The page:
The Bookish Life of Nina Hill

Author: Abbi Waxman
Publisher: Berkley Books
Genre: Fiction
Source:  Purchased

Goodreads:  The author of Other People’s Houses and The Garden of Small Beginnings delivers a quirky and charming novel chronicling the life of confirmed introvert Nina Hill as she does her best to fly under everyone’s radar.

Meet Nina Hill: A young woman supremely confident in her own…shell.

The only child of a single mother, Nina has her life just as she wants it: a job in a bookstore, a kick-butt trivia team, a world-class planner and a cat named Phil. If she sometimes suspects there might be more to life than reading, she just shrugs and picks up a new book.

When the father Nina never knew existed suddenly dies, leaving behind innumerable sisters, brothers, nieces, and nephews, Nina is horrified. They all live close by! They’re all–or mostly all–excited to meet her! She’ll have to Speak. To. Strangers. It’s a disaster! And as if that wasn’t enough, Tom, her trivia nemesis, has turned out to be cute, funny, and deeply interested in getting to know her. Doesn’t he realize what a terrible idea that is?

Nina considers her options.
1. Completely change her name and appearance. (Too drastic, plus she likes her hair.)
2. Flee to a deserted island. (Hard pass, see: coffee).
3. Hide in a corner of her apartment and rock back and forth. (Already doing it.)

It’s time for Nina to come out of her comfortable shell, but she isn’t convinced real life could ever live up to fiction. It’s going to take a brand-new family, a persistent suitor, and the combined effects of ice cream and trivia to make her turn her own fresh page.

Ope’s Opinion:  Oh, so many great things to say about this book.   My daughter Kristin of Kritters Ramblings liked this so much she recommended I buy a copy, so I did!  It was worth every minute of time I spent with it and every penny ( maybe more ) I spent to purchase it.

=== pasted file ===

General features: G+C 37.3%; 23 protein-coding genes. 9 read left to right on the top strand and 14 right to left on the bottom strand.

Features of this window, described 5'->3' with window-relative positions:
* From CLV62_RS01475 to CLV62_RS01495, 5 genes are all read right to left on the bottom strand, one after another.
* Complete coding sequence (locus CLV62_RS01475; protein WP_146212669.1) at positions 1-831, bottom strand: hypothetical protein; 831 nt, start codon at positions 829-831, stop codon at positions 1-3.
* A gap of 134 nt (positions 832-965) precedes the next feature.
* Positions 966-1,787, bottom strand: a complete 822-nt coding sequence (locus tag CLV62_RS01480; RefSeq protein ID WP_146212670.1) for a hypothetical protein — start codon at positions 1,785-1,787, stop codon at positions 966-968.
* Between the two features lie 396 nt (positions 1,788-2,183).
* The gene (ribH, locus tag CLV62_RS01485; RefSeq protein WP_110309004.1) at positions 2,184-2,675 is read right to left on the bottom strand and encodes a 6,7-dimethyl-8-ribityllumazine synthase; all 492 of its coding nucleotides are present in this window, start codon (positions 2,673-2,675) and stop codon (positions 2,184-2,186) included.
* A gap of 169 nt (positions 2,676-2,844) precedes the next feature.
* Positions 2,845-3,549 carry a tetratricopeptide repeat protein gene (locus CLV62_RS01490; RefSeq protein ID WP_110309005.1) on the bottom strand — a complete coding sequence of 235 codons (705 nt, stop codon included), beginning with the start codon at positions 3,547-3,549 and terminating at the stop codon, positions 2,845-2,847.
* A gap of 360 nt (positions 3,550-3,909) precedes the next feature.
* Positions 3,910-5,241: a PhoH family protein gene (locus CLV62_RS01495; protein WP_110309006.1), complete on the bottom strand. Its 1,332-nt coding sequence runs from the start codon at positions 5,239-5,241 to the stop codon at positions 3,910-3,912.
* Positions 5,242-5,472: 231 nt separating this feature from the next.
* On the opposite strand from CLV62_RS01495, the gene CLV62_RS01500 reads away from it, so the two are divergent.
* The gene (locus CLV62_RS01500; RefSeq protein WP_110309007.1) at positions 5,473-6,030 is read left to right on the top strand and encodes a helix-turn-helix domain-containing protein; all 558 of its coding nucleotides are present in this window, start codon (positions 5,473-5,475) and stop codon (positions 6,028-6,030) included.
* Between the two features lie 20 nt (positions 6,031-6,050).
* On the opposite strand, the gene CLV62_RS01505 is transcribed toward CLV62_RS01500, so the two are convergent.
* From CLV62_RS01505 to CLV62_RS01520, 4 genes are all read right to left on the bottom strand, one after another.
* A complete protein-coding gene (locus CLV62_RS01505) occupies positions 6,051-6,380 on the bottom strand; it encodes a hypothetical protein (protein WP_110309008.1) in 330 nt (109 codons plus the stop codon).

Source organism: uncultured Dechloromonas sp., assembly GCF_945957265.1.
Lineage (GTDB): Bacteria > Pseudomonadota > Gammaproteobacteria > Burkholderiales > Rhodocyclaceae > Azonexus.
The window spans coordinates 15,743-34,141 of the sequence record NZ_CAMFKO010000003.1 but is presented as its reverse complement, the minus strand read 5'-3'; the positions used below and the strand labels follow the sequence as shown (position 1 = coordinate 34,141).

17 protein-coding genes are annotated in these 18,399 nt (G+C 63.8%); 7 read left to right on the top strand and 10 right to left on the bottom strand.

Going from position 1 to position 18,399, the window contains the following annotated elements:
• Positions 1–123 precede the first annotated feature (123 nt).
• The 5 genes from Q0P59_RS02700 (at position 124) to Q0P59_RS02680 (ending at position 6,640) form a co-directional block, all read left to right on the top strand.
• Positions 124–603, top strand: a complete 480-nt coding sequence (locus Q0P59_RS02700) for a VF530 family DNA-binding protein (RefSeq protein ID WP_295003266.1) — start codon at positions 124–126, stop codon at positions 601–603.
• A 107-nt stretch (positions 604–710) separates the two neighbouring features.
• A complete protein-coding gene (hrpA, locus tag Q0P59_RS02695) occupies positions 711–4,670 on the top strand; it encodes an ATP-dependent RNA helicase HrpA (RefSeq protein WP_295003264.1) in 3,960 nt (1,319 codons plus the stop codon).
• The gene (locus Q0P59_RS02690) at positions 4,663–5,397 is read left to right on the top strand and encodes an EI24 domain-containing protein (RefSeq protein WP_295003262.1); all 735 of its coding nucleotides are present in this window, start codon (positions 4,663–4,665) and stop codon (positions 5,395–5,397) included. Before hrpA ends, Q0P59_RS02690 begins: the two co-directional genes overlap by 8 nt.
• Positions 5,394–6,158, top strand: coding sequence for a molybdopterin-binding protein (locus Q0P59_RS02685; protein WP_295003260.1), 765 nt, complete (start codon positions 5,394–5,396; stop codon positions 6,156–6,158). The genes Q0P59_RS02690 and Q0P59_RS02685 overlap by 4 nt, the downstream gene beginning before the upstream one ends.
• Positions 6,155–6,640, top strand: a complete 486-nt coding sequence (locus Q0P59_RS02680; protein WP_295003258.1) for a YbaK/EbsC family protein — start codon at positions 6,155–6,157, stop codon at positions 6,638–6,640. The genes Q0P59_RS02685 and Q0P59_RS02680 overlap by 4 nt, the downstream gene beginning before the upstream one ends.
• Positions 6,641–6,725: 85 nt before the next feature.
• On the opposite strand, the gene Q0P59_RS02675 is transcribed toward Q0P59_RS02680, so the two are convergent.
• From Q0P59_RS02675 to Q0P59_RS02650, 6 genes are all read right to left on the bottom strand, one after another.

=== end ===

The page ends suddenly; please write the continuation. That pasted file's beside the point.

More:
If you are a book person, who likes to read about other book people, book stores and bookish things – go buy this one!    You will enjoy it from the beginning to the end.

The relationships in this book were so much fun to read and watch grow. Nina was a wonderful character I won’t soon forget.  I relate to her love of being alone with her books.

It was a feel good book.  The ending was exactly what I wanted.

 

The Sunshine Sisters

Author: Jane Green
Publisher: Berkley Books
Genre: Women’s Fiction
Source: Kristin of Kritters Ramblings

 

 

Goodreads:  The New York Times bestselling author of Falling presents a warm, wise, and wonderfully vivid novel about a mother who asks her three estranged daughters to come home to help her end her life.

Ronni Sunshine left London for Hollywood to become a beautiful, charismatic star of the silver screen. But at home, she was a narcissistic, disinterested mother who alienated her three daughters.

As soon as possible, tomboy Nell fled her mother’s overbearing presence to work on a farm and find her own way in the world as a single mother. The target of her mother s criticism, Meredith never felt good enough, thin enough, pretty enough. Her life took her to London and into the arms of a man whom she may not even love. And Lizzy, the youngest, more like Ronni than any of them, seemed to have it easy, using her drive and ambition to build a culinary career to rival her mother’s fame, while her marriage crumbled around her.

But now the Sunshine Girls are together again, called home by Ronni, who has learned that she has a serious disease and needs her daughters to fulfill her final wishes. And though Nell, Meredith, and Lizzy are all going through crises of their own, their mother s illness draws them together to confront old jealousies and secret fears and they discover that blood might be thicker than water after all.

Ope’s Opinion: This was a good read about sisters and a mother that was difficult.  It was interesting to see how each sister related to the mother and how they coped with that relationship being so unpredictable.

The beginning was fun to see a small part of their lives, at different ages, so you got an idea of each sister.  The present time moved faster and was more enjoyable for me.

The ending was predictable and wrapped in nice little package.

Side Note:  The “f” word was over used and unnecessary.  If this offends you, I would not recommend this book.  I found it distracting and irritating.